Securities Investor Protection Corporation (SIPC)

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Paul Tracy

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Prior to starting InvestingAnswers, Paul founded and managed one of the most influential investment research firms in America, with more than 2 million monthly readers. While there, Paul authored and edited thousands of financial research briefs, was published on Nasdaq. com, Yahoo Finance, and dozens of other prominent media outlets, and appeared as a guest expert at prominent radio shows and i...

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Updated September 30, 2020

What is the Securities Investor Protection Corporation (SIPC)?

The Securities Investor Protection Corporation (SIPC) is a nonprofit corporation created to insure the assets investors have deposited in brokerage firms. All registered brokers, dealers, members of securities exchanges, and the majority of Financial Industry Regulatory Agency (FINRA) members belong to the SIPC.

How Does the Securities Investor Protection Corporation (SIPC) Work?

In the event of a bankruptcy, the SIPC insures up to $500,000 in securities and $100,000 in cash that a customer holds at a brokerage firm. To make a claim, a customer fills out an SIPC claim form and submits it to the brokerage firm's trustee. The claim form describes the cash and securities owed. Customers usually have 30 to 60 days to file their claims if they want to be eligible for full repayment.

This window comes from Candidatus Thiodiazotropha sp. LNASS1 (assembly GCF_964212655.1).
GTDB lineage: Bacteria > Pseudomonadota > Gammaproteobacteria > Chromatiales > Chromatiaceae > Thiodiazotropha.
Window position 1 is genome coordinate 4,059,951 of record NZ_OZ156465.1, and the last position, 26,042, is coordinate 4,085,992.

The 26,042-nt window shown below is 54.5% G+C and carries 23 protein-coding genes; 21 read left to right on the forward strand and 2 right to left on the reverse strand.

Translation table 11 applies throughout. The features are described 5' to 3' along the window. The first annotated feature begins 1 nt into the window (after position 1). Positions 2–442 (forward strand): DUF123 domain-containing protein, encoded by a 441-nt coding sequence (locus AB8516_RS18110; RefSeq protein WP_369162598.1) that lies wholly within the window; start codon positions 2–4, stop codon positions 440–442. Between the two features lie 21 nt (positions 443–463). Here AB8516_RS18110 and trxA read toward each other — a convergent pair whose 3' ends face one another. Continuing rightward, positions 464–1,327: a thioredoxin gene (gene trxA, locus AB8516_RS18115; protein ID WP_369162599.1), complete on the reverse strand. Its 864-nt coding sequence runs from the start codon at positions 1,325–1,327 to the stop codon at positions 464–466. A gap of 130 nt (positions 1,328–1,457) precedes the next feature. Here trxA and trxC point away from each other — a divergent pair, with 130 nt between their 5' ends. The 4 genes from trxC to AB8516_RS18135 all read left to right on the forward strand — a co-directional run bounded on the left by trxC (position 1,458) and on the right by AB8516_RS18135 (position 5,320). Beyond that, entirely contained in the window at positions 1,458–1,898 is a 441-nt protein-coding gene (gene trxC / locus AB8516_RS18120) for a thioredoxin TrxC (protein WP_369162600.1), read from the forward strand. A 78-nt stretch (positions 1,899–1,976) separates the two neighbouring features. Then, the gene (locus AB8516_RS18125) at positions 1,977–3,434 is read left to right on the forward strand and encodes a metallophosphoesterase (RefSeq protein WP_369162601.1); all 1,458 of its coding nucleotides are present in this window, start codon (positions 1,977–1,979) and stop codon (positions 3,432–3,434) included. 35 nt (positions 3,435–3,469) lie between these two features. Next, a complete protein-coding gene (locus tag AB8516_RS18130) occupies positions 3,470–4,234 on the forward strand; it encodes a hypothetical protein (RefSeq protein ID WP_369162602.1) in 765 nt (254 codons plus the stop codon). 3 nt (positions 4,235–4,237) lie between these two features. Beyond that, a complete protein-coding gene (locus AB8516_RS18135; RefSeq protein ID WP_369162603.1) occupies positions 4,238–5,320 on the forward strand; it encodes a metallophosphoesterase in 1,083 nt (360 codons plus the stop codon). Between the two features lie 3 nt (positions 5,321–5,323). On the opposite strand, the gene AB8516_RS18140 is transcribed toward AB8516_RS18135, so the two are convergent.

Most SIPC claimants receive compensation in 30 to 90 days assuming there is no conflict between the customer's records and the brokerage's records and assuming none of the brokerage firm's principals were involved in fraudulent activities.

Why Does the Securities Investor Protection Corporation (SIPC) Matter?

The SIPC is one of many federally mandated organizations designed to foster confidence in the U.S. financial system. SIPC members must display "Member SIPC" in all ads, and this is generally a good thing to look for when considering a broker.

Also, having to file a SIPC claim is one reason investors should always keep copies of their trade confirmations and account statements. If an investor does not have supporting documentation for their claim, the SIPC assumes the brokerage firm's information is correct.

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